Horizon: My Amazing Brain – Richard’s War (2018)

Richard Gray lies in a hospital bed at Darent Valley Hospital. The front right side of his head is dented from removal of part of the brain

Richard Gray at Darent Valley Hospital, September 2013 © BBC F. Lloyd-Davies

:  Fiona Lloyd-Davies

Production Company:  Studio 9 Films / BBC

Kent Locations Used:  Trosley Country Park, Darent Valley Hospital.

Horizon follows the story of Richard Gray and his remarkable recovery from a catastrophic stroke.  Recorded over four years by his documentary film-maker wife, Fiona, this film chronicles the hard work of recovery.

Bed bound and unable to do anything, including speak, the initial outlook was bleak until the occasional, small glimmers of hope emerged.  Always armed with her camera, Fiona captures the moment Richard moves his fingers for the first time, and then documents his months long struggle to relearn how to walk again.

The story also features poignant footage delivered in a series of flashbacks, in which we see and hear Richard at his professional best. He was a peacekeeper with the United Nations, immersed in the brutal war in Sarajevo, Bosnia. We also hear from the surgeons and clinicians who were integral to Richard’s remarkable recovery, from describing life-saving, high-risk reconstructive surgery to intensive rehabilitation programmes that pushed the former soldier to his limits. As the film starts, Fiona asks ‘will Richard, my Richard still be there?’ By the end the answer is clear.

Kent-based film maker Fiona Lloyd-Davies filmed the trees from Trosley Country Park throughout the seasons. In winter without leaves they resemble the brain’s neural pathways, and later in the year as they come into leaf they serve as a useful metaphor for regrowth and recovery. Part of the documentary also shows Richard’s stay in Darent Valley Hospital.

Richard Gray in his New Zealand Army uniform going to Anzac Day commemorations with his wife Fiona, April 2017

Richard Gray in his New Zealand Army uniform going to Anzac Day commemorations with his wife Fiona, April 2017 © BBC F. Lloyd-Davies

Trosley Country Park is situated on the top of the North Downs, and covers 170 acres.  There are fine views of the Weald of Kent.  The steep grassland slopes are home to a whole variety of wildlife especially butterflies and flowers.

The Tonbridge and Malling District is a popular area of Kent for filming. Cape Wrath (2007) a 7-part thriller was filmed at Leybourne Lakes and Kings Hill. The areas have great transport links, local amenities, a network of cycle paths and a number of sports facilities.

My Amazing Brain: Richard’s War will be broadcast on BBC Two at 9pm on Monday 5th February 2018.  


For more information about filming in Kent please contact: filmoffice@kent.gov.uk

For more information on programme/film visit: http://www.bbc.co.uk/programmes/b09rdg0z

For more information on locations used: https://kentfilmoffice.co.uk/category/filmed-in-kent/

For more information about Kent’s Filming History please visit our Movie Map: https://kentfilmoffice.co.uk/kent-movie-map/moviemap-live-2/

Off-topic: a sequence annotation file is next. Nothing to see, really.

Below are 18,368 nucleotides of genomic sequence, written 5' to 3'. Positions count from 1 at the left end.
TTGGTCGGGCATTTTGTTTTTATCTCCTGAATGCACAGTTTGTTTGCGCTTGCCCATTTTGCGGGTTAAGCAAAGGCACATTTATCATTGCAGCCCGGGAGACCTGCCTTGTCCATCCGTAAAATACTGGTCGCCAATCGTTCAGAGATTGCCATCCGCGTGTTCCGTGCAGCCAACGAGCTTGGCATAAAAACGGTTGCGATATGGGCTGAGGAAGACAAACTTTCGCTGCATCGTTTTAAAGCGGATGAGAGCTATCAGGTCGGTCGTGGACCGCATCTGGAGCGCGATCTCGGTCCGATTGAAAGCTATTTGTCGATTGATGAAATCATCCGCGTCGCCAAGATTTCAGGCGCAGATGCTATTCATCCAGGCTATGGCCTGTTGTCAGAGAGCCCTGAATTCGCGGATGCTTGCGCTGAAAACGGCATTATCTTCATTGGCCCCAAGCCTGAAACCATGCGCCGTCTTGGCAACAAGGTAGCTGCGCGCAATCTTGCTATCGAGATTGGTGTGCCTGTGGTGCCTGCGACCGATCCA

Rosie Tremain’s Novel ‘Sacred Country’ to be adapted into a film by Kent filmmaker Jan Dunn

Merryn Pearse as Mary with air rifle and wearing fur hat

Merryn Pearse as Mary in the promo for Scared Country

Influenced and fuelled by her own experiences in the LGBT community, multi award winning filmmaker, Jan Dunn, has adapted Rose Tremain’s bestselling novel ‘Sacred Country’ into a screenplay, which she aims to make into a film shot on location around Kent. Dunn’s screenplay is a sensitive, colourful and often humorous account of protagonist, Mary Ward’s personal journey to become Martin.

Mary grows up in rural 1950s and 60s Britain and her life is interwoven with her changing and complex personal relationships as well as the political changes in post-war Britain. Jan Dunn describes it as a time where ‘the concept of family, tradition and loyalty slowly became obsolete and unnecessary, when a new generation began to pursue their dreams and live them, with or without familial approval.’

The film recounts the story of Mary’s initial discovery: ‘I am not Mary. That is a mistake. I am not a girl. I am a boy,’ to her transition and fight to become Martin; a topic rarely touched on the big screen.

Bringing this vision to life is Jan Dunn, a Kent based independent filmmaker, (Gypo, Ruby Blue, The Calling) and producer, Pippa Cross (Bloody Sunday, Shooting Dogs,). They are sending out a call to arms from individuals, LGBT groups, fans of the novel and anyone who feels that this heartfelt, poignant and important story should be made into a film to contribute to their Indiegogo campaign and get this film from page to screen.

Having already attracted  a BAFTA winning and Oscar nominated cast including Brenda Blethyn (Secrets & Lies, Little Voice, Saving Grace, Pride and Prejudice), Shirley Henderson (Bridget Jones’s Diary, Harry Potter, Southcliffe) and Jamie Winstone for the part of Mary (Made in Dagenham, Kidulthood), Sacred Country has huge ambition and needs your help to lift it off its feet.

Sacred Country is running an Indiegogo campaign where you can donate and keep up to date with the film’s progress. They have a goal of £50,000 and would appreciate any donation big or small, providing a number of rewards for your support.